Where is the sense of individual responsibility in society these days? My parents and grand-parents all lived through at least one world war, enduring hardship and shortage. When something went wrong in their lives, their first reaction was to set about putting it right using their own endeavours. I am not saying that governments and corporations should be absolved of negligence, nor that they should not take sensible precautions to increase safety for us all, but the balance of responsibility has shifted too far. Matt Rudd writing in The Sunday Times agrees. In a simple day out with his wife and toddler he counted a whopping 289 warnings/instructions.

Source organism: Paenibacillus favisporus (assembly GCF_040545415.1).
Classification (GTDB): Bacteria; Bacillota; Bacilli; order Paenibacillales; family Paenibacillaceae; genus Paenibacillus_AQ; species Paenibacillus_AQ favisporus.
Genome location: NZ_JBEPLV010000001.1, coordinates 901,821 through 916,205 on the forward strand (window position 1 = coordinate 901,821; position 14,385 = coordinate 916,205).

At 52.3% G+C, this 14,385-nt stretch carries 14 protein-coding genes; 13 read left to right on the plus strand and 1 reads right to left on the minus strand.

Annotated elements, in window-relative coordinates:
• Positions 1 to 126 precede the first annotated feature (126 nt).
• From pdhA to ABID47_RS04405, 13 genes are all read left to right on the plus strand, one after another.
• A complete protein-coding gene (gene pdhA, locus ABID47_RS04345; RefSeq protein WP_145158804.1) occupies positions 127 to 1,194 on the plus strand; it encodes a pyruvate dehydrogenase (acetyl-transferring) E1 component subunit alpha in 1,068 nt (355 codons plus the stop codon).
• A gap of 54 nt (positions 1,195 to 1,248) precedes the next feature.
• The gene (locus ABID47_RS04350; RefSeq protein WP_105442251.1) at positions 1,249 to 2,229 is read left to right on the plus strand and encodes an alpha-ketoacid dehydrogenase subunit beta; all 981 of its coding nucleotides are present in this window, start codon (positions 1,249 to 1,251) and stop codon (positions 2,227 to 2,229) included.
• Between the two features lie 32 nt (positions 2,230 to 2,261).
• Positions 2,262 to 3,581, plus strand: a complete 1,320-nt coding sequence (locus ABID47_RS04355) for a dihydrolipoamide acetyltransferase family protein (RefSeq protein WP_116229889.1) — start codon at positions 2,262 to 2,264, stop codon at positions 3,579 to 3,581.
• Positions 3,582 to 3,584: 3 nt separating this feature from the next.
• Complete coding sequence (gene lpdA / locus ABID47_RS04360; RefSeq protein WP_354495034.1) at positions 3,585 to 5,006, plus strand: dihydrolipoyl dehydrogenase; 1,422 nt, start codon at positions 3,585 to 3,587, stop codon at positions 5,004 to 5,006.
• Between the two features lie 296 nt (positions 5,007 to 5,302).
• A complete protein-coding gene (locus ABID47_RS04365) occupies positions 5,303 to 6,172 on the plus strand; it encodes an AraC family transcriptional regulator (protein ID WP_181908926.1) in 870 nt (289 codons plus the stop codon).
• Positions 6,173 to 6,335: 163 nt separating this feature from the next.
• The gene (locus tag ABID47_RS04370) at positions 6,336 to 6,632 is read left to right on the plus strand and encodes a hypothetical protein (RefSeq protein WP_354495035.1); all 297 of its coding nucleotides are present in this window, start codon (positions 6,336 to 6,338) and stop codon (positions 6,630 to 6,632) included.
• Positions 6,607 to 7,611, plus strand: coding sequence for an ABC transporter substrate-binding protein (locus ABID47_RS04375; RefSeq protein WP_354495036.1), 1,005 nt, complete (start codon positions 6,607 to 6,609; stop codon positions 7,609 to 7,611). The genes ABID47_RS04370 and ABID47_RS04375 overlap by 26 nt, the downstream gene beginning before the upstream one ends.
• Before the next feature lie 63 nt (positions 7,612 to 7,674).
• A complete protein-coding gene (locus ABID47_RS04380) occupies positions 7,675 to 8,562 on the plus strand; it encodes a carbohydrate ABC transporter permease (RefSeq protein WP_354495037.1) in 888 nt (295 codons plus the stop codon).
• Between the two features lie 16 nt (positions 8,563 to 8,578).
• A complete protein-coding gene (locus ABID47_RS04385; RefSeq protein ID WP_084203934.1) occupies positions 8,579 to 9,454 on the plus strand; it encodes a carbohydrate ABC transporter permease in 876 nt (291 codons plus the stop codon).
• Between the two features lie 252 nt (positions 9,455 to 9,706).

If parents can’t be trusted to educate their kids to the point that they understand that coffee “may be hot”, or that smooth floors “may be slippery when wet” then the world has lost something. In today’s litigious society (it starts in America, quickly migrates to Ireland, and lands in the UK shortly afterwards) the first thought when we have an accident is “who can I sue? How much money can I make?” So the inevitable result is a world full of nannying warning signs that guide us, cajole us, restrict us, instruct us but rarely inform us.
The warning on my bottle of Bacchus 2006, however, was clear and stark, “Made in England”.